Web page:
The idea behind the recently introduced Secure Act is to protect 401(k) providers from financial liability when they diversify their investments in annuities, in case the annuity provider is either found to be fraudulent or goes out of business for whatever reason. The lack of protection is why 401(k) typically have steered clear of annuities in the past.
While there are plenty of reasons the Secure Act is a positive thing, there are certainly lawmakers and industry leaders out there who don’t think the Act is quite up to snuff. Some believe it could potentially be more intended to protect the insurance industry than it is beneficial to the people enrolled
One such critic of the Secure Act is Knoxville News Sentinel writer, David Moon. His argument is that the Secure Act’s biggest supporters are also some of the biggest receivers of donations from the insurance industry.
As Moon argued, in a recent article, that he sees it as a piece of insurance company legislation jokingly masquerading as something to help the little guy when in reality it does the exact opposite.
On the opposite end is the CEO of NAFA (or the National Association for Fixed Annuities) Chuck DiVencenzo. His argument is that Moon’s ascertains are misguided and ill-informed. While the bill isn’t forcing 401(k) providers to purchase annuities, it does require that employers make sure that once a year their employees are offered a chance at education as to what benefits annuities could provide and how they could help them stay financially secure throughout retirement.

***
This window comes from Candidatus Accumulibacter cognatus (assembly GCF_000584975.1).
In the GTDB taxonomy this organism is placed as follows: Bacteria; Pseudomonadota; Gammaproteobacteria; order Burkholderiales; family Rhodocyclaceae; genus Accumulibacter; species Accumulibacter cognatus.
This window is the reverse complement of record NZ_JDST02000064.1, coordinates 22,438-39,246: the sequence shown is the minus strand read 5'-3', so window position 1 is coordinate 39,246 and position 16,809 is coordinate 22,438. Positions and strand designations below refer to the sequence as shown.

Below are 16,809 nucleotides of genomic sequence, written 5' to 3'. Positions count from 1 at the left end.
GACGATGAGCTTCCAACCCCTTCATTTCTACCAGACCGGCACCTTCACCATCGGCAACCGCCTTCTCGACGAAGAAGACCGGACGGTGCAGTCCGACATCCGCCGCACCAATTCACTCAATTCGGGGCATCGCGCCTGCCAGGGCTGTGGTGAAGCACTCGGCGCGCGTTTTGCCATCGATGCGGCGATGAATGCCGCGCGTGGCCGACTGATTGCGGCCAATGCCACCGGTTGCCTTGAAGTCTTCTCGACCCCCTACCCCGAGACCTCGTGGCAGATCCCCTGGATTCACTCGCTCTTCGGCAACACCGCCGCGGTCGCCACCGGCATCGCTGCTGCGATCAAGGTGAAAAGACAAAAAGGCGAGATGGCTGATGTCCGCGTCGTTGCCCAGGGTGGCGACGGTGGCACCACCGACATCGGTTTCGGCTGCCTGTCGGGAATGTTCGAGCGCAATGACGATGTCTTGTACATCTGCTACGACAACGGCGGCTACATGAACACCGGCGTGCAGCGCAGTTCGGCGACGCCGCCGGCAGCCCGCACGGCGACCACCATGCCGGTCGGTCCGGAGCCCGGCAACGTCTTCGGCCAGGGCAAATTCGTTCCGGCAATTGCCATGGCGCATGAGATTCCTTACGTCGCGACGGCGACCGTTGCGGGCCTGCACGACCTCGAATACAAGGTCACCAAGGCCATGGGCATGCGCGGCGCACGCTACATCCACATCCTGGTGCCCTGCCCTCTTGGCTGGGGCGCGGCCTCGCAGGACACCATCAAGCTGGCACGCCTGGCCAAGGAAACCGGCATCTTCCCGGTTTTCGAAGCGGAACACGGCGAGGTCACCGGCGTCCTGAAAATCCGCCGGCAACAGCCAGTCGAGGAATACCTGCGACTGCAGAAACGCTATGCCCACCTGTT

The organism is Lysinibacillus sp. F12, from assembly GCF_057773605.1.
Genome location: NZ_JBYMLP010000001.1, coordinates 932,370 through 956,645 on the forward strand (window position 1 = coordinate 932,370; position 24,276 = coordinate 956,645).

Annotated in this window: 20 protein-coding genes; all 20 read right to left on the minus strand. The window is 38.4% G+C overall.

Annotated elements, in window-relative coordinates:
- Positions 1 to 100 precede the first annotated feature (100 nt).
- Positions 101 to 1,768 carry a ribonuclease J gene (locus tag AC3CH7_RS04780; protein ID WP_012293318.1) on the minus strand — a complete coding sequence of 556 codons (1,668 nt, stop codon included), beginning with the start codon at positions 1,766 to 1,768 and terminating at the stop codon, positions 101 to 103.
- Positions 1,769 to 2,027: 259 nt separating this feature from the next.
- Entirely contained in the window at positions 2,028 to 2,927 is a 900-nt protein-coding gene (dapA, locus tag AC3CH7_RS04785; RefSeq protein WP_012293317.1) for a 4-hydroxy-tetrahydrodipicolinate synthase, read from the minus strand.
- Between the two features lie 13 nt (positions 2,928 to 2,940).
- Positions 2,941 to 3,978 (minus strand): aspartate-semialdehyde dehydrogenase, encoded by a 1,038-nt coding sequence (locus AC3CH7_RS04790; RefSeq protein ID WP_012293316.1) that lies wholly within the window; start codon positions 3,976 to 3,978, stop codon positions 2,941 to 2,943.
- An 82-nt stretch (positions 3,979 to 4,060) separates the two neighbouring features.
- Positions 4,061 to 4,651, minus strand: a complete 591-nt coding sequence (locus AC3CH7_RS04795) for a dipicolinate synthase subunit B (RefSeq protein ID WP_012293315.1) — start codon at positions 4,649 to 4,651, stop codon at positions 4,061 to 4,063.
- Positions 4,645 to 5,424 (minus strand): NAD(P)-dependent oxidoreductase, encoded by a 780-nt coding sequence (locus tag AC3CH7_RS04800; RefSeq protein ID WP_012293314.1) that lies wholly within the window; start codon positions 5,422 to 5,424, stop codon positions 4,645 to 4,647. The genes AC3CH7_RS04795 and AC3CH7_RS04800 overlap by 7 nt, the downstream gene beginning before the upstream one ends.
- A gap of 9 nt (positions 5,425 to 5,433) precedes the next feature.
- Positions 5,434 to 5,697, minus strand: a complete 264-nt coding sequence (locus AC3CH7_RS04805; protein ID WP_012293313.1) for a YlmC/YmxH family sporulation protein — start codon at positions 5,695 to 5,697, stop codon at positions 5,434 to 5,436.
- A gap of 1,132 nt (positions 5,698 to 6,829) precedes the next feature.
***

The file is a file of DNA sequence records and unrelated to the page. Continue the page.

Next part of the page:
NAFA and other proponents of annuities have spent many years approaching Congress, looking for legislation such as the Secure Act, as well as trying to combat a lot of detractors (such as Moon) who use their platforms to decry annuities and complicated investments that often misrepresent the types of hidden fees you’ll encounter when investing in them.
The problem is a general ignorance from the public as to the various types of annuities offered and the combinations therein. DiVencenzo further elucidates: “They can be complicated, as they have components that mitigate risks through insurance features like a death benefit and lifetime payouts as well as annuities that are registered as investment products.” DiVencenzo later went on to explain how those who are critics of annuities will generalize all annuities as being equal and then highlight the worst features of them all. But DiVencenzo feels that education on annuities is the right path and making it easier to put your money into such investments through a 401(k) can only benefit most retirees. “People in the 50-plus age bracket understand the need for products that guarantee a lifetime income and secure a stable retirement income,” he said.
While there are always places for things to be improved upon, the Secure Act at least is structured to help educate people on the importance of having a guaranteed income beyond the basics like Social Security for the rest of their retirement years.